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Tea Party Cries Of IRS Harassment Debunked

Updated on June 25, 2013
Acting IRS Commissioner Danny Werfel
Acting IRS Commissioner Danny Werfel | Source

In a conference call on June 24, acting IRS Chief Danny Werfel finally put the IRS "scandal" to bed.

When the IG report was released in May, Tea Partiers across the land at long last felt vindicated in their long-held feelings of IRS harassment - and many were quick to file lawsuits against the IRS in response. Tea Party rallies have been popping up around the country, with calls for the IRS to be disbanded. Some conservative legislators have echoed these sentiments.

This scandal seemed destined to forge on into the mid-term elections, as it perfectly fit the conservative small-government narrative - and was to be ubiquitous in general election campaign ads next summer and fall, excoriating liberals and their belief in using government for the good of the people.

The IRS preemptively admitted and apologized for flagging groups with the names "tea party", "patriot", and "9/12" for additional scrutiny, ahead of the release of the IG report.

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As some have held throughout, the IG report was specifically and singularly focused upon IRS viewpoint discrimination against conservative groups. However, "political action type organizations involved in limiting/expanding Government, educating on the Constitution and Bill of Rights, social economic reform/movement", were all afforded additional scrutiny.

While it is plainly obvious that the IRS list of groups for target include both conservative and liberal points-of-view, there was no IG report on the targeting of liberal groups congruent with the report on the targeting of Tea Party groups.

IRS Chief Danny Werfel has now disclosed that groups with the names "progressive" and "occupy" were also flagged.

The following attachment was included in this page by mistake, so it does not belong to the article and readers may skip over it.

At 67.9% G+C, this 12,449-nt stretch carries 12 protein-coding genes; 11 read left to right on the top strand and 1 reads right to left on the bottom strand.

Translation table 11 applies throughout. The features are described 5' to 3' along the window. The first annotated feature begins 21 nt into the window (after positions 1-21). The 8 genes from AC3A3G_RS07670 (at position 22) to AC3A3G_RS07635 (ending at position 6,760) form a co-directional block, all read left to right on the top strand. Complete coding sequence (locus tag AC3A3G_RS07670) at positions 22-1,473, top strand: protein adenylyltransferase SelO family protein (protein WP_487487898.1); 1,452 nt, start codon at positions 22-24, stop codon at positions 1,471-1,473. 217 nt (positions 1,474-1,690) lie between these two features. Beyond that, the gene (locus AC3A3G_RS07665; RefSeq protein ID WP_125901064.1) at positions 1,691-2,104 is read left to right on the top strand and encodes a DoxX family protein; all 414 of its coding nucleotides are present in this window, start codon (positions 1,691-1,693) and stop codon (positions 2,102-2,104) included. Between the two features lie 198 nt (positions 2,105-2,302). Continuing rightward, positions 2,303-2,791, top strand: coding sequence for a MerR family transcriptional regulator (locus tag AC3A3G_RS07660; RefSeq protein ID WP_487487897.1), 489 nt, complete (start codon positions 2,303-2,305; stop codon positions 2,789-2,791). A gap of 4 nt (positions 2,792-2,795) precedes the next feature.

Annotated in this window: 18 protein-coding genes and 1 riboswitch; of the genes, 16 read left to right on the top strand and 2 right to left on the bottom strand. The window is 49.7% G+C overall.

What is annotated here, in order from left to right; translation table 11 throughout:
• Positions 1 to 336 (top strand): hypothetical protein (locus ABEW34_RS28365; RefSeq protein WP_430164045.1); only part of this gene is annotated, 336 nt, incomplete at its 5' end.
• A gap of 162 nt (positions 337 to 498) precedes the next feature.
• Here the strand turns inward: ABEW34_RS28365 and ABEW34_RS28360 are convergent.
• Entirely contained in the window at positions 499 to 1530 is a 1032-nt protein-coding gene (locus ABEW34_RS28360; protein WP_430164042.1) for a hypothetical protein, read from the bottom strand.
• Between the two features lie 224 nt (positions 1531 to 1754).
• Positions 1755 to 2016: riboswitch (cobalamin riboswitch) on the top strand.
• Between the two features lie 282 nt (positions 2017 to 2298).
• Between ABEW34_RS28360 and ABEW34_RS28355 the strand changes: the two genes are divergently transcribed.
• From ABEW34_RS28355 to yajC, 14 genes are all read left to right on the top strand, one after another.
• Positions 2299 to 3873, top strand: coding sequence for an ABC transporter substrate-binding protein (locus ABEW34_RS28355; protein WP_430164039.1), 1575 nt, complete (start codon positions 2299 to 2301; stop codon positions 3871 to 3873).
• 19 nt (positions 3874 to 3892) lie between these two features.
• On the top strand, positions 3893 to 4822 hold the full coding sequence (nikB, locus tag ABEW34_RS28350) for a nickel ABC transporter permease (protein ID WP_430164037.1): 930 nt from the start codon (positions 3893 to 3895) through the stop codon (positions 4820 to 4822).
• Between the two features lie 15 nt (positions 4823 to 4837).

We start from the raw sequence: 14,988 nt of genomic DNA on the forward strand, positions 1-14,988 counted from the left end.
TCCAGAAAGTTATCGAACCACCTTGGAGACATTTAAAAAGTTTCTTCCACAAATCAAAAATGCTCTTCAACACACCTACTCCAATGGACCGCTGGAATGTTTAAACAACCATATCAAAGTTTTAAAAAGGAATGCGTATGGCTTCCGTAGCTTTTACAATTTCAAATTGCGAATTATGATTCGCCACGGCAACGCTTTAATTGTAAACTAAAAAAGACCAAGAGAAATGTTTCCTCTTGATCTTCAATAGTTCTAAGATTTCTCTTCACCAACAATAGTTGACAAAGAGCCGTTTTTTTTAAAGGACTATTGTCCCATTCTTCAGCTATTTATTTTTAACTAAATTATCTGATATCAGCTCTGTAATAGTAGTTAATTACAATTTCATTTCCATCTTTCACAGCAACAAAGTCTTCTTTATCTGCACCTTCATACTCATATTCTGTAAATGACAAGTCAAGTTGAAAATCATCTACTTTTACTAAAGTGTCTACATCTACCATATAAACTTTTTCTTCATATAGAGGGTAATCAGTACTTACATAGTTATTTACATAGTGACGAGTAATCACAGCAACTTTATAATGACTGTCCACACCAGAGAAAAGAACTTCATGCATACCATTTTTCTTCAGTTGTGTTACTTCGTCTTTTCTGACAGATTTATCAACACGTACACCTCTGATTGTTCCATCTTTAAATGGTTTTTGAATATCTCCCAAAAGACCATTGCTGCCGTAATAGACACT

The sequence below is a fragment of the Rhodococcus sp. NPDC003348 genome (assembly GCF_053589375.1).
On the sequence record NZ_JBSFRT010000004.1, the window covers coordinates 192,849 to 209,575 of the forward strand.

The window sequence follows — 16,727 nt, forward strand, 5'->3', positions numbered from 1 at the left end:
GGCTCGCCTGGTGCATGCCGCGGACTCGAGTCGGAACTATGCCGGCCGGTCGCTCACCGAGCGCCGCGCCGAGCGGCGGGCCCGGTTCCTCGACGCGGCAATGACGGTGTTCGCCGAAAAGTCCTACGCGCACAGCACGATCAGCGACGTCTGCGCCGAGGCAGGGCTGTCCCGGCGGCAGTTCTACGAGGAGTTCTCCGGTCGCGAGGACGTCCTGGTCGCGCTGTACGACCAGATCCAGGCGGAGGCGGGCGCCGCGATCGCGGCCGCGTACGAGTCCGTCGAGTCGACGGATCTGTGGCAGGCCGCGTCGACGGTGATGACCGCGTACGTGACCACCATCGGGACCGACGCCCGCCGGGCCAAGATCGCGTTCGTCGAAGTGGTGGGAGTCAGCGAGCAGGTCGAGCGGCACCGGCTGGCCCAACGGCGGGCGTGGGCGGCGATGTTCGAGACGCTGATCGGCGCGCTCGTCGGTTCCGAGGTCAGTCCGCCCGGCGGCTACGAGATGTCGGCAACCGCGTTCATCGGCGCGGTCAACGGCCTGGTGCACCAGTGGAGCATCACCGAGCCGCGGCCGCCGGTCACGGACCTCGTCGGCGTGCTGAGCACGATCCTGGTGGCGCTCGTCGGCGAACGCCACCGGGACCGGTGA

What this suggests is that while groups of all political stripes were flagged, it seems as though Tea Party groups were simply the ones taking offense to said targeting. In fact, no conservatives groups were actually denied, only liberal.



House Oversight and Reform Committee Chairman Darrell Issa (CA-R) has outdone himself once more, cherry-picking testimony in which to leak in order to fit his default narrative of Obama as scandal-ridden tyrant.

Ranking Member Elijah Cummings (MD-D) has released the full testimony, which shows that the apparent initiator of the targeting was in fact a self-described "conservative Republican", who was simply trying to do his job.

In the end, no groups should be specifically targeted for their political beliefs - but it is the responsibility of the IRS to determine whether those political beliefs bleed into political activity. Congress passed legislation which Eisenhower signed into law in 1959, which defines social welfare groups as "not for profit" and engaging "exclusively" in social welfare. Not politics.

The IRS subsequently changed their own definition to "primarily" engaged in social welfare, with some politics acceptable. The "conservative Republican" Cincinnati supervisor should have never been in the position of making such determinations. The IRS is not following the law as passed by Congress and signed by President Eisenhower.

Concurrently, if any of these groups applying for 501(c)4 status (dark money with zero disclosure and taxpayer-subsidized political activities) misrepresented their political activities in their applications - they would be subject to the legal ramifications of those statements.

For all of the "IRS is picking on us" whining, they may in fact wind up with something to really cry about.

The good news? Our heroes in Congress (with their 10% approval rating) don't need to do anything at all. The law is already in place concerning 501(c)4 status. The IRS simply needs to be compelled to follow the law as written.


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